Insurance EuropeInsurance Europe
ESAs review: splitting responsibilities or losing dedicated insurance supervisor would damage quality of supervision

No new powers for EIOPA; instead focus on making full use of current powers

Transferring some responsibilities away from the European Insurance and Occupational Pensions Authority (EIOPA) or merging it with another of the European supervisory authorities (ESAs) would reduce the effectiveness of consumer protection and prudential oversight, according to Insurance Europe, the European insurance and reinsurance federation.

Responding to ideas put forward in a European Commission consultation to either transfer some conduct of business powers from EIOPA to the European Securities and Markets Authority and/or to merge EIOPA with the European Banking Authority, Insurance Europe said that such moves would not lead to better EU-level supervision or increased convergence in the way national authorities supervise insurance. 

Conduct of business and prudential issues are interlinked and changes would dilute the insurance expertise that EIOPA has built since it was created. Insurers must comply with different regulation from European banks because they have a completely different business model. Therefore, insurers need a supervisor focused on and able to understand their distinct business model, risks and consumer needs.

There is also no evidence that another EU supervisory structure would work better and justify the costs, risks and years of uncertainty that would accompany any significant structural changes. In particular, insurers only recently began working under Solvency II, and other significant regulation will come into force in the next few years, so the European regulatory landscape on which supervisory convergence can be built is new or not yet implemented. It is therefore too early and too risky to make structural changes.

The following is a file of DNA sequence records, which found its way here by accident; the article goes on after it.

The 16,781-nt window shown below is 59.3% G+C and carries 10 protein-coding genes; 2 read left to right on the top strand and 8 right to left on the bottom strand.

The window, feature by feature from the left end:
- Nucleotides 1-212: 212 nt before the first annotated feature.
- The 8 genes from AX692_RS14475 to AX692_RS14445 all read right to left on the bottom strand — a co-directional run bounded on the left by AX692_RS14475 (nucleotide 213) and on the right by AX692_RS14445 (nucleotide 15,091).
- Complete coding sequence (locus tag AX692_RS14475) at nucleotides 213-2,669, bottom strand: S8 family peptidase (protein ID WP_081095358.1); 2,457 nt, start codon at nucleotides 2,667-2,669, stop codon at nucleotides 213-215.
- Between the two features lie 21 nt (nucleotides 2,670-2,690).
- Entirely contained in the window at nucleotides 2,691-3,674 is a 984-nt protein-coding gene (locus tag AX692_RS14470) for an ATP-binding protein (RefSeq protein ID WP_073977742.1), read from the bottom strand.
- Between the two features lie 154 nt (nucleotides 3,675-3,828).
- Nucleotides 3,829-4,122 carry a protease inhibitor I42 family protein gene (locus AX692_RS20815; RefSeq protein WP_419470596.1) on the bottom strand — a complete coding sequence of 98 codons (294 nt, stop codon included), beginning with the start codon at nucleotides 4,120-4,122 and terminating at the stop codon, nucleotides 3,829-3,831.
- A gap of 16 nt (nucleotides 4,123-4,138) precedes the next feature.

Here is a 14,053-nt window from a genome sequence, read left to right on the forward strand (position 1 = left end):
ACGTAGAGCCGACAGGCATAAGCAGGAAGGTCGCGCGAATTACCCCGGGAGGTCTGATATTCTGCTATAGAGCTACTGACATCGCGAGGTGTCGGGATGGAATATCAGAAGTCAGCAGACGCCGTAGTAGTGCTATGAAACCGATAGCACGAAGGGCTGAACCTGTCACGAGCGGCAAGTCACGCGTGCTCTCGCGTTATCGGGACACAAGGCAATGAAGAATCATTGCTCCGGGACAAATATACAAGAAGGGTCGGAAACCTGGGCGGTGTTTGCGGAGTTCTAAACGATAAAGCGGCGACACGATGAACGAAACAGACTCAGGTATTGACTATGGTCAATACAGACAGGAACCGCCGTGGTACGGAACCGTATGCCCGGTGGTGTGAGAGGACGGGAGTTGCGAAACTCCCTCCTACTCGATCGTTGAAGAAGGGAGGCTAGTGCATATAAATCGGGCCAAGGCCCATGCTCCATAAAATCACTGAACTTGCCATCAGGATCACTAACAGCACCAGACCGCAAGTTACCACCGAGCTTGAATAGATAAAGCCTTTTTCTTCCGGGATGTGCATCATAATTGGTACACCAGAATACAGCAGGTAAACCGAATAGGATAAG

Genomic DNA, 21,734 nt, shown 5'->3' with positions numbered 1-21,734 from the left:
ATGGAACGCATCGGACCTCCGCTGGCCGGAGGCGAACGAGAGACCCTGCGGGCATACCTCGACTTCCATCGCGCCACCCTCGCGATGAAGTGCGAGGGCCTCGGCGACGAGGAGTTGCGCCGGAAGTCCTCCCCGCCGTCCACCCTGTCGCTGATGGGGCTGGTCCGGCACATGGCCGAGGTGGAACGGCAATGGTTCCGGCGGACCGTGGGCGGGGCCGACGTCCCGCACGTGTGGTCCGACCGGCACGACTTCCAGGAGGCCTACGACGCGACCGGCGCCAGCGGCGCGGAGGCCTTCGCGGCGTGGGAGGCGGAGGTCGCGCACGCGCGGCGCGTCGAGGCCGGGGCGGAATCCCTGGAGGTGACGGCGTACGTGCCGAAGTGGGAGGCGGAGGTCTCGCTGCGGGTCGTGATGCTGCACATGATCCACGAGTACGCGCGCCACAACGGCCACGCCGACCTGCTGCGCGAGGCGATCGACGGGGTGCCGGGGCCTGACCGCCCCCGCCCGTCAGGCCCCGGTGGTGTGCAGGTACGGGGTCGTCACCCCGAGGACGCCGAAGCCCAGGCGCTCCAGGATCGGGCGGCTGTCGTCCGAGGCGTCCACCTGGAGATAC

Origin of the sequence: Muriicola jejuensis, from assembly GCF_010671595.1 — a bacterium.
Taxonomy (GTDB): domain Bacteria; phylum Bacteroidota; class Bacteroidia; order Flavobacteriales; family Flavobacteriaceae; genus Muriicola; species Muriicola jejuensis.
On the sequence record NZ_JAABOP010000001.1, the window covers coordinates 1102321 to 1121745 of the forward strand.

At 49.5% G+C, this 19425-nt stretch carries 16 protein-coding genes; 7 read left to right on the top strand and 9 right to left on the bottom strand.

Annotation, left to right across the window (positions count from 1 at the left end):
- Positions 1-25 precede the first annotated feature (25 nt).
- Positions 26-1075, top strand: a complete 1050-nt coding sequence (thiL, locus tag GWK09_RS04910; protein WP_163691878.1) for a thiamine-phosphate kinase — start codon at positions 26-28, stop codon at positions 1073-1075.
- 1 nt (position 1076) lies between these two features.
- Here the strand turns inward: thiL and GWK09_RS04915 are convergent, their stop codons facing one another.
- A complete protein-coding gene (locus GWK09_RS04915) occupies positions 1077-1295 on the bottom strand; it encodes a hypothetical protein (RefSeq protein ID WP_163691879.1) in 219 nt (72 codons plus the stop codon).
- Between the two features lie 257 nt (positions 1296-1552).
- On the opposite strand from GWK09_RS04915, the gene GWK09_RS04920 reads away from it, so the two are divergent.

Michaela Koller, director general of Insurance Europe, commented: “We need a strong, dedicated European insurance supervisor. Insurance is a complex industry that requires a focussed supervisor with a high degree of expertise overseeing all areas of supervision, including both conduct of business and prudential to avoid duplicative and contradictory regulations. To split insurance responsibilities across ESAs or merge supervisors could put this expertise at risk, and would be a bad result.”

While no significant changes to EIOPA’s structure, powers or responsibilities are justified, improvements to EIOPA’s governance are needed. Applying qualified majority voting for all its Board of Supervisor decisions and improving transparency could help in this respect. Other improvements, such as an independent oversight board to support the European Parliament’s oversight of EIOPA should also be considered.

Koller added: “Significant governance improvements are key in order to safeguard EIOPA’s independence and to ensure that it always stays within its mandate and acts in the interest of the wider EU economy.”

While recognising the need for a strong insurance supervisor, Insurance Europe believes that EIOPA should not be given any further powers at this stage. Instead, the focus should be on ensuring that EIOPA can make the most of its existing powers.

Published 16 May 2017